La Fed, un bouc émissaire facile

La crise n'a pris toute son ampleur qu'avec l'effondrement de Lehman Brothers en septembre 2008, mais il était évident dès l'été 2007 que quelque chose ne tournait pas rond sur le marché du crédit qui commençait à se comporter de manière étrange. Pourtant, nombre de dirigeants de la Fed n'ont pas réalisé la signification de ce qui était en train de se passer. Un gouverneur était d'avis que la Fed devait considérer d'un bon œil l'inquiétude des marchés à l'égard des prêts immobiliers à risque et un autre a déclaré que la tension qui se manifestait durant l'été sur les marchés n'était sans doute qu'un incident de parcours sans conséquence.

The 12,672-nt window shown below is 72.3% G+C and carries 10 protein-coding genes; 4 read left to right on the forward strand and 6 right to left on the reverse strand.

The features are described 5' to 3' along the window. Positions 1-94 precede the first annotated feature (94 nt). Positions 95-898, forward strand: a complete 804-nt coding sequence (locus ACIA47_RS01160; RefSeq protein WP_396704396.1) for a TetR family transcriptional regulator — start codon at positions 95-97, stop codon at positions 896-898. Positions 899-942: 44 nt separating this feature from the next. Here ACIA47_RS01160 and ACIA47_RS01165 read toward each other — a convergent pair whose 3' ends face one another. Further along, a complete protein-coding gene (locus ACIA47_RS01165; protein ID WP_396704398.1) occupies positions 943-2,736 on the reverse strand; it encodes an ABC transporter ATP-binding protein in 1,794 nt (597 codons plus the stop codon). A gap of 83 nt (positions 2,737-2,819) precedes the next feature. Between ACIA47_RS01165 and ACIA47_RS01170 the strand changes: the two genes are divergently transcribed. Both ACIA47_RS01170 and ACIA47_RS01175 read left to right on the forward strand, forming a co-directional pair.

Des critiques s'emparent de ce genre de déclaration comme preuve de l'incompétence de la Fed et proposent de mettre fin à son indépendance, ou pire encore. C'est absurde. Il est vrai que la Fed aurait pu mieux réagir, mais stigmatiser ses gouverneurs pour ne pas avoir anticipé la catastrophe est ridicule.

La Fed était loin d'être la seule dans ce cas. En août 2007, peu d'acteurs du marché, même ceux ayant accès à des montagnes d'information et à toute une gamme d'opinions d'experts, avaient réellement les moyens de comprendre ce qui se passait. Il est vrai que le Congrès américain était dans le brouillard, ses membres se préoccupant surtout de faire du lobbying pour des agences de prêt immobilier semi-publiques comme Fannie Mae et Freddie Mac - ce qui a encore aggravé la situation.

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